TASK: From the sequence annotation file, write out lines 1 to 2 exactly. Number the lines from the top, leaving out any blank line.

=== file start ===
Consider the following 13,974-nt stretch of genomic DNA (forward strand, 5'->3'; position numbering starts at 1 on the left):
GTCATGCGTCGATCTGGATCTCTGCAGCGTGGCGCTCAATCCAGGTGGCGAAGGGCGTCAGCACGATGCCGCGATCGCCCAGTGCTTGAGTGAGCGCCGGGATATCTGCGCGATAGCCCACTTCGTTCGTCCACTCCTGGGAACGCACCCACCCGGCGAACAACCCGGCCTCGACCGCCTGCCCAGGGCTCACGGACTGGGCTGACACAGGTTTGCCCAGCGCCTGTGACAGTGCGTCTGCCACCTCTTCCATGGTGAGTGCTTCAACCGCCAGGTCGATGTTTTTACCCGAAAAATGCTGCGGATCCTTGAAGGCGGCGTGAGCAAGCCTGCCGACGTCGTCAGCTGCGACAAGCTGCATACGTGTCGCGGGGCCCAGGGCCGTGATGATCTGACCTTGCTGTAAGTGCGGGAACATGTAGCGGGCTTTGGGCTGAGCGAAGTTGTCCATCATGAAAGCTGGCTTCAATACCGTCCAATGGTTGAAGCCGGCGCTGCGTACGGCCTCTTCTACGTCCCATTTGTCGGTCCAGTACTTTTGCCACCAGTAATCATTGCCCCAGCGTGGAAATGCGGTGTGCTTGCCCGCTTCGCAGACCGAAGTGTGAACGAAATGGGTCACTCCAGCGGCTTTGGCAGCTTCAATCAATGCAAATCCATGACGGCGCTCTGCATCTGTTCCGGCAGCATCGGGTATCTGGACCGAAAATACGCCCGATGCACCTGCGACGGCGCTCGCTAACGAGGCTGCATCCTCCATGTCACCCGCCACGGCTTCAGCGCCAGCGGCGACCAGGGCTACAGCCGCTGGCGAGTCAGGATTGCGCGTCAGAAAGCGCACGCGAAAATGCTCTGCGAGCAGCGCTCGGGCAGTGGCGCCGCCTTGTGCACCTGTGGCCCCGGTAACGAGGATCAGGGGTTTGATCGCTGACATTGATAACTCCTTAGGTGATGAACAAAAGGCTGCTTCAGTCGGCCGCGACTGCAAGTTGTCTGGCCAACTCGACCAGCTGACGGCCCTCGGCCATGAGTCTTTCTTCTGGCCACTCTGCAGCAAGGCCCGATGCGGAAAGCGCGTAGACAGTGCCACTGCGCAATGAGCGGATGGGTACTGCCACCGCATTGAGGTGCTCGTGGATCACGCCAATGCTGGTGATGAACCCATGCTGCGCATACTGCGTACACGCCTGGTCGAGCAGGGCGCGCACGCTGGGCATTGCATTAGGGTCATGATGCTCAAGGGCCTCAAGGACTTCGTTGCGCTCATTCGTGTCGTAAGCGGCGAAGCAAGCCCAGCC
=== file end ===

Consider the following 13,974-nt stretch of genomic DNA (forward strand, 5'->3'; position numbering starts at 1 on the left):
GTCATGCGTCGATCTGGATCTCTGCAGCGTGGCGCTCAATCCAGGTGGCGAAGGGCGTCAGCACGATGCCGCGATCGCCCAGTGCTTGAGTGAGCGCCGGGATATCTGCGCGATAGCCCACTTCGTTCGTCCACTCCTGGGAACGCACCCACCCGGCGAACAACCCGGCCTCGACCGCCTGCCCAGGGCTCACGGACTGGGCTGACACAGGTTTGCCCAGCGCCTGTGACAGTGCGTCTGCCACCTCTTCCATGGTGAGTGCTTCAACCGCCAGGTCGATGTTTTTACCCGAAAAATGCTGCGGATCCTTGAAGGCGGCGTGAGCAAGCCTGCCGACGTCGTCAGCTGCGACAAGCTGCATACGTGTCGCGGGGCCCAGGGCCGTGATGATCTGACCTTGCTGTAAGTGCGGGAACATGTAGCGGGCTTTGGGCTGAGCGAAGTTGTCCATCATGAAAGCTGGCTTCAATACCGTCCAATGGTTGAAGCCGGCGCTGCGTACGGCCTCTTCTACGTCCCATTTGTCGGTCCAGTACTTTTGCCACCAGTAATCATTGCCCCAGCGTGGAAATGCGGTGTGCTTGCCCGCTTCGCAGACCGAAGTGTGAACGAAATGGGTCACTCCAGCGGCTTTGGCAGCTTCAATCAATGCAAATCCATGACGGCGCTCTGCATCTGTTCCGGCAGCATCGGGTATCTGGACCGAAAATACGCCCGATGCACCTGCGACGGCGCTCGCTAACGAGGCTGCATCCTCCATGTCACCCGCCACGGCTTCAGCGCCAGCGGCGACCAGGGCTACAGCCGCTGGCGAGTCAGGATTGCGCGTCAGAAAGCGCACGCGAAAATGCTCTGCGAGCAGCGCTCGGGCAGTGGCGCCGCCTTGTGCACCTGTGGCCCCGGTAACGAGGATCAGGGGTTTGATCGCTGACATTGATAACTCCTTAGGTGATGAACAAAAGGCTGCTTCAGTCGGCCGCGACTGCAAGTTGTCTGGCCAACTCGACCAGCTGACGGCCCTCGGCCATGAGTCTTTCTTCTGGCCACTCTGCAGCAAGGCCCGATGCGGAAAGCGCGTAGACAGTGCCACTGCGCAATGAGCGGATGGGTACTGCCACCGCATTGAGGTGCTCGTGGATCACGCCAATGCTGGTGATGAACCCATGCTGCGCATACTGCGTACACGCCTGGTCGAGCAGGGCGCGCACGCTGGGCATTGCATTAGGGTCATGATGCTCAAGGGCCTCAAGGACTTCGTTGCGCTCATTCGTGTCGTAAGCGGCGAAGCAAGCCCAGCC